Sometime last Monday, the one millionth page-viewing of The Allen Ginsberg Project took place. Thank you anonymous page-viewer. We sort of like the idea of not knowing who you are. Thank you all our page-viewers, all our visitors, all our regulars (most especially, our “Google Friends” – here’s another request/invite to become a “Google Friend”, if you’re not already one – also, another previously-offered request, don’t be shy in getting back to us on individual posts, using the “Comments” button).
Now, on with our regular “Friday Round Up”.
Well, a relatively quiet one this week. Patti Smith (and collaborator/accompanist, Philip Glass), apparently, rocked the house with “The Poet Speaks”, their homage to Allen, at the Edinburgh Festival on Tuesday night. Here‘s David Pollock’s rave review in The Independent (Patti evokesWhitman in her sweet encomium – “Allen, despite Allen, contained multitudes”). Here‘s another review.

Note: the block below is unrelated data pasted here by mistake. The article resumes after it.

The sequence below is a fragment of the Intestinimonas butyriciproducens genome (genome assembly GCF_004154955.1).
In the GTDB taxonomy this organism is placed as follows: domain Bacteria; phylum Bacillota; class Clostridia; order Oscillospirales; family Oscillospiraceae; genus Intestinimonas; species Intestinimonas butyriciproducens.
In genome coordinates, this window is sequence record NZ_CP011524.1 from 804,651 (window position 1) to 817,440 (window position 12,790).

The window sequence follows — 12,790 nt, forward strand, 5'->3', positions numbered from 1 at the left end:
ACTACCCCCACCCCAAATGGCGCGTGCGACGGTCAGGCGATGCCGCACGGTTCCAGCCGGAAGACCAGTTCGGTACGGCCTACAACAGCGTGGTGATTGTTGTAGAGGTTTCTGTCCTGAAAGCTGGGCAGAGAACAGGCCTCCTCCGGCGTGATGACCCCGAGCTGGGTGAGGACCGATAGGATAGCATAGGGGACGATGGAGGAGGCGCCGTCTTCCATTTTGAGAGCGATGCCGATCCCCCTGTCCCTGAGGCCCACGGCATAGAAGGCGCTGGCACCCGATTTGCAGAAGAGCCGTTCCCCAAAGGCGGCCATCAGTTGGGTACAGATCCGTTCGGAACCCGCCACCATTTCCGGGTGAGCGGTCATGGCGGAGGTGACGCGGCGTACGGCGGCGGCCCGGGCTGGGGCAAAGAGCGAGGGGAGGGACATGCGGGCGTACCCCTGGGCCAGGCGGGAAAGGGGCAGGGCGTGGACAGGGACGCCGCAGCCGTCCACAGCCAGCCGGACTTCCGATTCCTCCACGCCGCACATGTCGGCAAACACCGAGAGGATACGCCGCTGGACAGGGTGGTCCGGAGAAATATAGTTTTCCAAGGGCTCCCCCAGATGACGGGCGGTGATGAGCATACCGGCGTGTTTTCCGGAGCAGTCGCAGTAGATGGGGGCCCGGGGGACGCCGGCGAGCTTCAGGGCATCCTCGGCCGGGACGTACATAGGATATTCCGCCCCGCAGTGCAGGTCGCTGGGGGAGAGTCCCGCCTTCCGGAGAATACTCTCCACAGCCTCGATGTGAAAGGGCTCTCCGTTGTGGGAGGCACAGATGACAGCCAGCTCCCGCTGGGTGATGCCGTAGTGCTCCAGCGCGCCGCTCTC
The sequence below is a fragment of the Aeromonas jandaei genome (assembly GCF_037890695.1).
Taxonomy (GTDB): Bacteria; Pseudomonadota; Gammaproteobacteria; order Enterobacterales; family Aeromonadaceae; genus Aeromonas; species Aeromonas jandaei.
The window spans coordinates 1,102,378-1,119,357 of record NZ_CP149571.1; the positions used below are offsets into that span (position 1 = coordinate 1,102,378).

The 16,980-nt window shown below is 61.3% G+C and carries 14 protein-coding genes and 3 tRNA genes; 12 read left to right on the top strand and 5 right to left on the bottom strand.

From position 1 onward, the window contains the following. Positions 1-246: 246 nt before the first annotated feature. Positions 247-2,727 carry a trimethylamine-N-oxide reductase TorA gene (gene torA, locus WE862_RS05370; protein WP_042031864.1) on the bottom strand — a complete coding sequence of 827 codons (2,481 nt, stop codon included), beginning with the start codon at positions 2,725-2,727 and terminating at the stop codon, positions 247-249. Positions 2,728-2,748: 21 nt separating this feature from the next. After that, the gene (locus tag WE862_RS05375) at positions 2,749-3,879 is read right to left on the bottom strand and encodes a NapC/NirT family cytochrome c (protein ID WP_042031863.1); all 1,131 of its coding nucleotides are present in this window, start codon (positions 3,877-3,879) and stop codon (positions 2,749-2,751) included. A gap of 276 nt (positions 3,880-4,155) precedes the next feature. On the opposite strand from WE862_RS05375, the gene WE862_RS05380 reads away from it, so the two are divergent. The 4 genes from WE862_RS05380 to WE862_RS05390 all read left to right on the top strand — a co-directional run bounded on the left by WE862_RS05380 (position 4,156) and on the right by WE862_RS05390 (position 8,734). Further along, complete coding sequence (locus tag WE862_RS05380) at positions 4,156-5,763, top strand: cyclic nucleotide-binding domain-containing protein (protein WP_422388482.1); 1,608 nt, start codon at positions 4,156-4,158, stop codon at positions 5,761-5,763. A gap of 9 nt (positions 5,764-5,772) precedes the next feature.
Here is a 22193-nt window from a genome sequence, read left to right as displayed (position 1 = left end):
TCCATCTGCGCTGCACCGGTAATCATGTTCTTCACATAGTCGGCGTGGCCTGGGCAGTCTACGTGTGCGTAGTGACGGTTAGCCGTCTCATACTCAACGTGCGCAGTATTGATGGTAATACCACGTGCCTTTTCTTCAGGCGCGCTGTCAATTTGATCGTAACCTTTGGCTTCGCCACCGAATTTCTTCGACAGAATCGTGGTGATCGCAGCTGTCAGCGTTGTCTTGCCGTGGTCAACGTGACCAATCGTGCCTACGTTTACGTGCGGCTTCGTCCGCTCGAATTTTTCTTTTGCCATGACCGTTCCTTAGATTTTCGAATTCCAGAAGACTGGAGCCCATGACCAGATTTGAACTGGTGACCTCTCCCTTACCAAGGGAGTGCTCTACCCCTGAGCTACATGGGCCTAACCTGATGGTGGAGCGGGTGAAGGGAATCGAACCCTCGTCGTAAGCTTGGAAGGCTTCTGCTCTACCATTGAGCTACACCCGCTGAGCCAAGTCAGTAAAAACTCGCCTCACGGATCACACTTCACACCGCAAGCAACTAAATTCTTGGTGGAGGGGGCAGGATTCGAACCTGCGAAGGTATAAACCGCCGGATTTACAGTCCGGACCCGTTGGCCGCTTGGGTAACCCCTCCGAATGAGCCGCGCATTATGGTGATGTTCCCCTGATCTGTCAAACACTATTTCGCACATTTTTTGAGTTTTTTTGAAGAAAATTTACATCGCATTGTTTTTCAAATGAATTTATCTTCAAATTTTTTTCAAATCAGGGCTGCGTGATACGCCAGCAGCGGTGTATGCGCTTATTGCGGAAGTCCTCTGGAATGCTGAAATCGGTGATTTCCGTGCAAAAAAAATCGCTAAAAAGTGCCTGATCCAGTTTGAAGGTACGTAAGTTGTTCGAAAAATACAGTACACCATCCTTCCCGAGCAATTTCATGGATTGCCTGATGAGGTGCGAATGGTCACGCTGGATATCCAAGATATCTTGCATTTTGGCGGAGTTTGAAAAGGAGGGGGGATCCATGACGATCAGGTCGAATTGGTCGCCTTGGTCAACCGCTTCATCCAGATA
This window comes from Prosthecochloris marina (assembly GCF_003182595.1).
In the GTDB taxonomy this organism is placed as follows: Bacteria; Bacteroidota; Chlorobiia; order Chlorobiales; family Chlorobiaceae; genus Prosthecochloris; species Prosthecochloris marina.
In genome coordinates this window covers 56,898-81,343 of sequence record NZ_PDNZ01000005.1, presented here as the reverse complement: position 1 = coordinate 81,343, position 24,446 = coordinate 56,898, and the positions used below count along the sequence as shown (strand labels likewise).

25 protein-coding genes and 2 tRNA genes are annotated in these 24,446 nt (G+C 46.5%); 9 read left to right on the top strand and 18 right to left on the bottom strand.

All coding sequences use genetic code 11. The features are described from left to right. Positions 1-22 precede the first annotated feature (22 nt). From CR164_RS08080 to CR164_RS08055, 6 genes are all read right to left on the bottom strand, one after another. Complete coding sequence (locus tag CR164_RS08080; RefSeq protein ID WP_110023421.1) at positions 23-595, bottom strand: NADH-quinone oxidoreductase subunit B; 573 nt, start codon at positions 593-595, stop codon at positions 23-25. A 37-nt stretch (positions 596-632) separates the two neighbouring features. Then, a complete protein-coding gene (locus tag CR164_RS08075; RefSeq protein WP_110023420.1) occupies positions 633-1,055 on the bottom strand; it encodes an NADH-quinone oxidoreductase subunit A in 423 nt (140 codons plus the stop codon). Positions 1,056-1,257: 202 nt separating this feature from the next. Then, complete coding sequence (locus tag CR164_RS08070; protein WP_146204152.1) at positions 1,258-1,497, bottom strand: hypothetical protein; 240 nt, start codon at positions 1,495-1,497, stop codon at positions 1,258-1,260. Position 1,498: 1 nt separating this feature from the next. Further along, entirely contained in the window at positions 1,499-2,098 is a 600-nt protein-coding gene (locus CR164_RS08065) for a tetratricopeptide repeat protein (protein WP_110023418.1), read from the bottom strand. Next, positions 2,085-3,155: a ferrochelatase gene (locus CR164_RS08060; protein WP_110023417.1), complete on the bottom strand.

El Habib Louai (whose Arabic translation of “America” we featured a few weeks back) andPaul E Nelson (who has also been featured on this blog) got together last night at the North Cascades Institute as part of their Beats on the Peaks event. Paul previews his talk, and features audio of El Habib Louai, (from Sunday, reading at the Spring Street Center, in Seattle) here.
Nanao Sakaki – We’re always pleased to spread the word about Nanao Sakaki. Here‘s Steve Heilig‘s recent appraisal/paean to him in the Huffington Post – “Nanao Sakaki Breaks The Mirrors – An Appreciation of a One-of-a-Kind Poet”.
Memes – we’ve asked you to be wary of before (incidentally, does anyone know the exact source for the oft-quoted but rarely-cited “Whoever controls the media, the images, controls the culture” – purportedly by Allen?). Alexis C Madrigal in The Atlantic tracks down, this past week, the “fakelore” of a visual artifact, (a meme, it turns out) of a supposed Burroughs-Kerouac moment.
William Burroughs Centennial next year. What will you be doing to celebrate on February 5?